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Old 02-03-2013, 11:10 AM   #16
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The best enclosers are nailed to the studs with roofing nails and sheetrock is used above the enclosure.
The cheap thin ones get glued up over Green board. (moisture resistant drywall)
Both will need to be shimed to make up for the space lost space from removing the old tile and mud.
This is outstanding advice

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Old 02-03-2013, 01:24 PM   #17
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Well all the debris is cleaned up. Im not sure what to do next. The pieces of dry wall that went up against the tub and have rot on them also make up some of the main wall. Im not sure how much dry wall to remove.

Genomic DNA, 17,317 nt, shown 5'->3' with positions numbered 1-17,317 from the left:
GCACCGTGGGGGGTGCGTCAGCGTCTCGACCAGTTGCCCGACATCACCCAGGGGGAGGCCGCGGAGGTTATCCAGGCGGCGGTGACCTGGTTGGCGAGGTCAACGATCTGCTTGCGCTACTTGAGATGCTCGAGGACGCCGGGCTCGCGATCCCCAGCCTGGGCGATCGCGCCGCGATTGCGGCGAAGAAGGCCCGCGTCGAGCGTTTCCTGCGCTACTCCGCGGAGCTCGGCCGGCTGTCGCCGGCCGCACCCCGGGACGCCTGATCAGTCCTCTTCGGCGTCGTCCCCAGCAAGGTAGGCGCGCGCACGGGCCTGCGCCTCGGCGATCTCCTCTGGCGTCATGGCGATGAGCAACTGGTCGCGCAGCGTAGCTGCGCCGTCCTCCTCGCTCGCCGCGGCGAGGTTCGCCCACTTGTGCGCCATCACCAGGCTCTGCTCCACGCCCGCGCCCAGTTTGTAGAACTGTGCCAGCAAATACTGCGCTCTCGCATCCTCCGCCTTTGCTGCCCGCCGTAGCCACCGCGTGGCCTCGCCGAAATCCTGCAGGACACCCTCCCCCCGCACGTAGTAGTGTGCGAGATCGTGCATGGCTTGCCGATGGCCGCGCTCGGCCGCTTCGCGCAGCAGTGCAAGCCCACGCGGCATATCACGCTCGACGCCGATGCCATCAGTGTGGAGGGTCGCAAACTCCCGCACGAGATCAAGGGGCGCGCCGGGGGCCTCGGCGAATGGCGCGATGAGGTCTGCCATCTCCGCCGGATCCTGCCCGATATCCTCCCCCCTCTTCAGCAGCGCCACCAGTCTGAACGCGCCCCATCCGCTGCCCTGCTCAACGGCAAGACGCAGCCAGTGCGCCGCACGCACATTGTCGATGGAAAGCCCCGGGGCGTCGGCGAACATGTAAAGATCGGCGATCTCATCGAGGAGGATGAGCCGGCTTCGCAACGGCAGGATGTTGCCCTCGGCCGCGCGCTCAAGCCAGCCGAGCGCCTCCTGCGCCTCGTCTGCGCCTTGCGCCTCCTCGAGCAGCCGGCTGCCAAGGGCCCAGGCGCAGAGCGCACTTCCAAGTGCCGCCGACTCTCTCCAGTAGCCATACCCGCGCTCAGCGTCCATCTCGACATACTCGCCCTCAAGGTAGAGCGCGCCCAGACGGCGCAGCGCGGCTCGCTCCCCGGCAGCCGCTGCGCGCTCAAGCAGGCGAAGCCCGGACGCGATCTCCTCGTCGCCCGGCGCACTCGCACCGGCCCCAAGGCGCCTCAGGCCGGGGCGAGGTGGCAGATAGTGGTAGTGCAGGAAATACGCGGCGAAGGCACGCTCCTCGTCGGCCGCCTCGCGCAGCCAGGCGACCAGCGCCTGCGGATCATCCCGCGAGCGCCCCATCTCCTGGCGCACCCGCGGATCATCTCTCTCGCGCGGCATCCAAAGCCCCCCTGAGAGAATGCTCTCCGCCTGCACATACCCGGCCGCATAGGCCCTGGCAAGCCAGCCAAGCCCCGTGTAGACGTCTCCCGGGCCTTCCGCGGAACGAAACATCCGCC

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Old 02-03-2013, 03:09 PM   #18
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I have a question, why did this happen? Was the tile not installed properly or does this always happen over time?

Tile and grout are not water proof----some moisture can work its way through----

If the wall is made of plaster or gypsum board---it will get wet and eventually rot.

A modern shower/tub uses cement board and in an ideal situation--the board is also water proofed with a paint on water proofing ,like Red Guard or is covered with a surface membrane like Schluter Kerdi---

There are other materials available---but water proofing is key to building a wall that will last --

Also----bucket mastic must not be used---the new formulas will desolve and grow mold if wet---use powdered thinset only---
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Old 02-03-2013, 03:27 PM   #19
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Tile and grout are not water proof----some moisture can work its way through----